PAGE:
Overall, Moonfall’s visuals are excellently done for its style. For gamers with a taste for hand drawn artwork and animation, Moonfall is a feast for the eyes.
Contrast to Moonfall’s visuals, the game’s general audio, while not in any way bad, doesn’t stand out nearly as much. There is the cling of metal against armor, the crackling of fire, the patter of footsteps, the sloshing of water and puddles, all par for the course, but nothing ear gripping. It doesn’t have to be though; just being good is enough, and for a game like this, vivid and realistic sound design isn’t necessary. Nothing sounds off beat except for maybe the occasional technical error, and the volume stays balanced, without situations of sudden irregular silence, or worse, eardrum bursting loudness.
Music for Moonfall falls into the category of whimsical high fantasy presented in an orchestral style, which later adds electronic instruments to the mix. While some may find it on the generic side of RPG music, I personally enjoyed it as both a tone setter for the game, and entertaining ambiance while playing. The music stays in tune with the situation, becoming heated and fast paced during battle, while easing off, and switching to a calm, peaceful melody while just exploring, or in the main HUB. Aside from personal taste, I find nothing wrong with Moonfall’s OST. Though it might not be anything unique or exceptional for its genre, it fits right in to the game’s world, and is a welcome sound for the ears while trekking through levels and killing anything that comes into sight.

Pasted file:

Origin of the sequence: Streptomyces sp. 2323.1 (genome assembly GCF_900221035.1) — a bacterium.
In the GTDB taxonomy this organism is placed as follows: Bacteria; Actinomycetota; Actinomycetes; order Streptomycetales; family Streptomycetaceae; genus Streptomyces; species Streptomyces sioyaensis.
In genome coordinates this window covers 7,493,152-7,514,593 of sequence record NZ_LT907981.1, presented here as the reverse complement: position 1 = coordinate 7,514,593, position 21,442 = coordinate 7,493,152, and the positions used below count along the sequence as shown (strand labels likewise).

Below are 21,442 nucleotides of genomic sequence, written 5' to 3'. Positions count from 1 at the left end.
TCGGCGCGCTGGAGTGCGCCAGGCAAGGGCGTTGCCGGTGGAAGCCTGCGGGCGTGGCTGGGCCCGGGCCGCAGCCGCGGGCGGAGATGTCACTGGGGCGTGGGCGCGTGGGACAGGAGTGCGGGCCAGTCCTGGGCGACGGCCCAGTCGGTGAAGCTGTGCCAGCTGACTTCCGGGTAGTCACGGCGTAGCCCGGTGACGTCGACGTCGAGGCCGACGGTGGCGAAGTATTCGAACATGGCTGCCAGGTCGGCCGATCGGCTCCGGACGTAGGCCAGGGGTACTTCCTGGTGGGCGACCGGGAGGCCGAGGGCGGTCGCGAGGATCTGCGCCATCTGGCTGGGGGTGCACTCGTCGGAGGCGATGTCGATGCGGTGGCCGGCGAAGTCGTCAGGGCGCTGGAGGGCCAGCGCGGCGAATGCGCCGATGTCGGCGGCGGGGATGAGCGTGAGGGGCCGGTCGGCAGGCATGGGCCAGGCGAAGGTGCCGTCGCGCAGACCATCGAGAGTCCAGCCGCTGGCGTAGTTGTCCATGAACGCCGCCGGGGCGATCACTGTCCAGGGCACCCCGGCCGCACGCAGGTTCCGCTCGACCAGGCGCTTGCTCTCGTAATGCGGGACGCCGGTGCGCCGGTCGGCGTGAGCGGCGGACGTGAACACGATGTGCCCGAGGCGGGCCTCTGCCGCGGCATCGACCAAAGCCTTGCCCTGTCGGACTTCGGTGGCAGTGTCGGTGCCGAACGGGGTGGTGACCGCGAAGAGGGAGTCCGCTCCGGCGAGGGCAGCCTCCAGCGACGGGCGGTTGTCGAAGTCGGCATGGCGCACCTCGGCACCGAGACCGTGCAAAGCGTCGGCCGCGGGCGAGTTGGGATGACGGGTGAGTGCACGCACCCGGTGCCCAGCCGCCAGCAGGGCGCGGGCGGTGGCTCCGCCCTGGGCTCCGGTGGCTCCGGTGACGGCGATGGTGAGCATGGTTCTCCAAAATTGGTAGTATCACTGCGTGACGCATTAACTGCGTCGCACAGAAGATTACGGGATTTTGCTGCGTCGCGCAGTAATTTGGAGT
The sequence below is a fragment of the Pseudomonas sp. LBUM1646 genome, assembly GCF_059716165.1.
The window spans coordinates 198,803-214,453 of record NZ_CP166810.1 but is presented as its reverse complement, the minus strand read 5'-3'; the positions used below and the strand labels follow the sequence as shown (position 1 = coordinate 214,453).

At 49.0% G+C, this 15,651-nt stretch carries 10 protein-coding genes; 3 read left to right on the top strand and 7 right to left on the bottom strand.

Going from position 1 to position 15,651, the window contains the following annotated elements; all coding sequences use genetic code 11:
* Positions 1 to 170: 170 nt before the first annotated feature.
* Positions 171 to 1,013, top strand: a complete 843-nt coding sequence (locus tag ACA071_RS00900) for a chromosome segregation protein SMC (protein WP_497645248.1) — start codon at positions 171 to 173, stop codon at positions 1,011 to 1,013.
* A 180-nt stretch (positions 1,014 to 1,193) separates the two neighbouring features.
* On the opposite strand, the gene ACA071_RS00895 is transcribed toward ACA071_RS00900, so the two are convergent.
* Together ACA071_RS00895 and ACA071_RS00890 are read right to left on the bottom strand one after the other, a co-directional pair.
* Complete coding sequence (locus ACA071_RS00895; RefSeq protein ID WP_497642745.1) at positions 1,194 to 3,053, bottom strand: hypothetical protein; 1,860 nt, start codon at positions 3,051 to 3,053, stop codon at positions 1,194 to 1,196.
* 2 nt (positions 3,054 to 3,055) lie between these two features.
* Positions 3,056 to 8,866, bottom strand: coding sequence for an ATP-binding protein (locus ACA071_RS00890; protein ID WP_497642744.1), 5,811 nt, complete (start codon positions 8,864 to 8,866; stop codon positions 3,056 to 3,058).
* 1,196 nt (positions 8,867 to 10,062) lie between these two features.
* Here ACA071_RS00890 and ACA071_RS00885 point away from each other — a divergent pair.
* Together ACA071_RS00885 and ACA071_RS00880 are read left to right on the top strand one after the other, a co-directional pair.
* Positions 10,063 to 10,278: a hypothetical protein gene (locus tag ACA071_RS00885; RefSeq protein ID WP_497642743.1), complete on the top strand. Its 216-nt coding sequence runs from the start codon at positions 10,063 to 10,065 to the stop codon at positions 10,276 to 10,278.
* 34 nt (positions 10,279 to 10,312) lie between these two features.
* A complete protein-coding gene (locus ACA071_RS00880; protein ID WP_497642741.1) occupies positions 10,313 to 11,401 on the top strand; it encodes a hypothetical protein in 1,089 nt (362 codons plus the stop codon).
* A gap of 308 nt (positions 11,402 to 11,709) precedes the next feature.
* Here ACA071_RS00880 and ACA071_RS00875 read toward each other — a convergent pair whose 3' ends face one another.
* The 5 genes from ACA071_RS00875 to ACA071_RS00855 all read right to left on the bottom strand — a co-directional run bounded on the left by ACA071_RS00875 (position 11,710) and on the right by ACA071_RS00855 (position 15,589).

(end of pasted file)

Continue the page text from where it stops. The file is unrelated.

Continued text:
As for voice, there’s really little to say about it. Aside from the first few words, the entirety of all dialogue is done through text. The grunts and groans of the character and enemies sound human, and come out clearly. What little voice acting there is for NPCs is, as well, perfectly fine given how short it is to barely make an impact on the dialogue. With such minimal voice work, there’s really no complaint I have for the actual work done other than, for those who would want more, that there isn’t much at all.
And that’s just it, the voices, the music, the sounds they’re all fine; not great, not bad, just fine. They get the job done without problem, but don’t strive to be something truly memorable or impactful. It is all pleasant to listen to, but nothing that is going to be playing in my head over and over after I shut the game down.